Refuelling trials with the United States Air Force (USAF) will clear No. 33 Squadron's KC-30A Multi-Role Tanker Transports to work with the advanced F-22 Raptor fighter.
Eight test flights between the two aircraft were conducted from Edwards Air Force Base in California in August and September.
The data is now being assessed to complete the standard procedures for refuelling activities involving both aircraft.
Serving as an air dominance fighter for the USAF, the F-22 combines stealth technology with advanced manoeuvrability and high-speed performance.
It has an internal fuel capacity of 8.2 tonnes, and can supplement this load with air-to-air refuelling and by carrying external tanks underneath the wings.
The KC-30A – which has a fuel capacity of more than 100 tonnes – can use its 15-metre-long Advanced Refuelling Boom System to connect with the F-22.
AIRCDRE William Kourelakos, Commander Air Mobility Group, said the refuelling trials were an important piece to future exercises and operations between the RAAF and USAF.
“We’ve seen the F-22 deploy to Australia in the past, whether it’s been for the Enhanced Air Cooperation program, or to the Australian International Air Show,” AIRCDRE Kourelakos said.
“Being able to refuel the F-22, whether it’s in Australia or elsewhere, increases our interoperability and enhances the reach and mobility of these aircraft.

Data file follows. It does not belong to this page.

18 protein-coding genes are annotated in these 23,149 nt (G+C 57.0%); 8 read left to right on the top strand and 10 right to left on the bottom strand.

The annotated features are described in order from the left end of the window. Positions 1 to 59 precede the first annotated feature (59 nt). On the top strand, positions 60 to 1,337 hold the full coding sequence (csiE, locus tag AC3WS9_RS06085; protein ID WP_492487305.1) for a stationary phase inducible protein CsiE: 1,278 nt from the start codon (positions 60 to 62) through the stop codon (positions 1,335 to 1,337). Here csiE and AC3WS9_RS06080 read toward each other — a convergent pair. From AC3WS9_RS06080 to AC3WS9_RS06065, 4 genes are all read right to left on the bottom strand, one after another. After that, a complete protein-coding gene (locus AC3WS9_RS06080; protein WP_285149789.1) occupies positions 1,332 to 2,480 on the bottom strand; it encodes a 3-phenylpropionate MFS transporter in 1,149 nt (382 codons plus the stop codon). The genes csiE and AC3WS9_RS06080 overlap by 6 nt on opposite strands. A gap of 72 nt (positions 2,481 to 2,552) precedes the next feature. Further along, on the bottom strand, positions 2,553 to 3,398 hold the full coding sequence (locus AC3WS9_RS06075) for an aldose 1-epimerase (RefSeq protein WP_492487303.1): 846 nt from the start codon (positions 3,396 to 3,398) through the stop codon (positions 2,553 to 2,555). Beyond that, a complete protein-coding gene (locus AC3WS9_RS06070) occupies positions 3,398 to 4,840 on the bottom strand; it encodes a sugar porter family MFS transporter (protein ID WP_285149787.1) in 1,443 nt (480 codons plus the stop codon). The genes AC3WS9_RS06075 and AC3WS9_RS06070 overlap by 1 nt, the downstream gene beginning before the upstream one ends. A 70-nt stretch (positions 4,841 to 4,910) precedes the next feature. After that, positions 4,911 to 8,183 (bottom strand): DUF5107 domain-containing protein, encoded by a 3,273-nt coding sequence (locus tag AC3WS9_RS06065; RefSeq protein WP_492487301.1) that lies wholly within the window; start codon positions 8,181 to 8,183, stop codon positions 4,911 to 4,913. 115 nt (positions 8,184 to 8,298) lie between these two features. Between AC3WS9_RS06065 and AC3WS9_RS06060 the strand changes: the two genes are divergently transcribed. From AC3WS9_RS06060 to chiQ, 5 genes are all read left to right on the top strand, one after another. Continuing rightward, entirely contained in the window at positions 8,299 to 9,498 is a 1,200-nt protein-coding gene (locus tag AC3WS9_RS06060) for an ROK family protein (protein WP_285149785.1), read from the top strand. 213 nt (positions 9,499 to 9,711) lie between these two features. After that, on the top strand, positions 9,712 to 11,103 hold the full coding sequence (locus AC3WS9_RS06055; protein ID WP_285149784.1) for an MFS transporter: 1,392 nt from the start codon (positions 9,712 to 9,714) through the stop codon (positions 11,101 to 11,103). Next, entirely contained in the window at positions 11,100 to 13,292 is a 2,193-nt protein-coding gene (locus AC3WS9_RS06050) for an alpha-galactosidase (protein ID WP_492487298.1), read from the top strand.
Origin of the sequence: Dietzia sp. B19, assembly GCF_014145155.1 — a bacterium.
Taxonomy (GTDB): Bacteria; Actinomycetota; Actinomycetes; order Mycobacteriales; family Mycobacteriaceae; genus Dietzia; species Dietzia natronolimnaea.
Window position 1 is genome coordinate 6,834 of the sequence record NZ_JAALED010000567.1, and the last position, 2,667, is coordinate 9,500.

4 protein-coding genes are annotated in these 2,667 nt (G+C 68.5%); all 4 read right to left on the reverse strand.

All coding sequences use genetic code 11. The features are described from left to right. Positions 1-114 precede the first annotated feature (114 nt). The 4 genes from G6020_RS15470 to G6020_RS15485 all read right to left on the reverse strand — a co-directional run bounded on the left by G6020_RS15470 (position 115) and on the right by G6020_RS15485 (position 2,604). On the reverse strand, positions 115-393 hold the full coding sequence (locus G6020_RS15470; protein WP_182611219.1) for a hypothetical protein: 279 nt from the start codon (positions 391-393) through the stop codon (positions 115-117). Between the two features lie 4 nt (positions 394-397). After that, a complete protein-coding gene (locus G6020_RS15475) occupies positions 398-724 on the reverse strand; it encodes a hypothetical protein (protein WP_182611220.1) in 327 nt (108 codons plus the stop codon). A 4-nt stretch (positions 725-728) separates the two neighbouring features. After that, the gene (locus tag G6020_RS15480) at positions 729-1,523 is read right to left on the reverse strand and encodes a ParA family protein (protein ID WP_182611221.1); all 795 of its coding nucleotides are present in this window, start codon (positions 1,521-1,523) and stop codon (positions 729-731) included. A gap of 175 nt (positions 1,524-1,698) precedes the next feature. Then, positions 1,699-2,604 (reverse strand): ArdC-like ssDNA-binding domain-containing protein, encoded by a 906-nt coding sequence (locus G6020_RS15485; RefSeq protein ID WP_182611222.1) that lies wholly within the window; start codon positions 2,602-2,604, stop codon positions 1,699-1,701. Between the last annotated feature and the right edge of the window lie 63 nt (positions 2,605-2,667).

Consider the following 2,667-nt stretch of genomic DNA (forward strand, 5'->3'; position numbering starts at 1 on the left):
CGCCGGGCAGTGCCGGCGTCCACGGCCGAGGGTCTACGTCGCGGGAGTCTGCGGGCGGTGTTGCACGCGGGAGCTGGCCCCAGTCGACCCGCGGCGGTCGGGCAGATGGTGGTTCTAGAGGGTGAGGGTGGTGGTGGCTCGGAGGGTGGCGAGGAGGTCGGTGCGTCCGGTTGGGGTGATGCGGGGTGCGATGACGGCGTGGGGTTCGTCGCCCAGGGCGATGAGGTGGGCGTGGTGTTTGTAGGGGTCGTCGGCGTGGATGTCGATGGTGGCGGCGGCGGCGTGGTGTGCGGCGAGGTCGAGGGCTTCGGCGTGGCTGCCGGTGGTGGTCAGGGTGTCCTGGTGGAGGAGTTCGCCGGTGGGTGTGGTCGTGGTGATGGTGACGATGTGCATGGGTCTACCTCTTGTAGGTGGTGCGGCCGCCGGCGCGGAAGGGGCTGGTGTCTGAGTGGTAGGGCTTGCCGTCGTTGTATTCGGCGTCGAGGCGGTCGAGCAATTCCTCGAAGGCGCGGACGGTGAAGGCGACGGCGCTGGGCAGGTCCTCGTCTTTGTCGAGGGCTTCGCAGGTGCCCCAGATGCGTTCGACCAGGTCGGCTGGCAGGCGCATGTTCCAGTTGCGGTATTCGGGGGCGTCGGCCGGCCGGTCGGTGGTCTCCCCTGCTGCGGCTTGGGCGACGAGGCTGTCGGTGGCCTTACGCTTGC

“The KC-30A already has refuelling clearances for a number of unique USAF aircraft such as the B-1B Lancer.”
A flight test team from the RAAF’s Aircraft Research and Development Unit (ARDU) worked with its USAF counterparts to plan the trial and collect data during flights.
Jeremy Sequeira, the Flight Test Lead with ARDU at RAAF Base Amberley, said the trial posed few challenges aside from the highly sensitive nature of the F-22’s security.
“Overall there were few real issues as the KC-30A and F-22 are fairly mature platforms for aerial refuelling,” Mr Sequeira said.
“Much of the lead up to the trials was spent planning to ensure we only hit the essential points in the trial to minimise the impact on the high-tempo KC-30A fleet.”
Refuelling test programs ensure the performance of the KC-30A and receiver aircraft are not adversely affected as they “couple” in flight.
The trials test whether both aircraft can safely manoeuvre together while connected and with the receiver aircraft carrying different payloads.
“Data from other F-22 refuelling trials gave us a good expectation of how it would perform, and the aircraft met our expectations during the eight flights we conducted in this trial,” Mr Sequeira said.
“The KC-30A’s boom handled very well and the F-22 pilots consistently enjoyed flying with our tanker.
“We had a very good team behind us – the engineers at home who gave technical clearances for the test, the ARDU and USAF test teams, our contractor AROs, and the technicians who got us airborne.
“It was a great trial to be a part of, and demonstrated the RAAF’s ability to conduct safe and efficient test to deliver an operational capability.”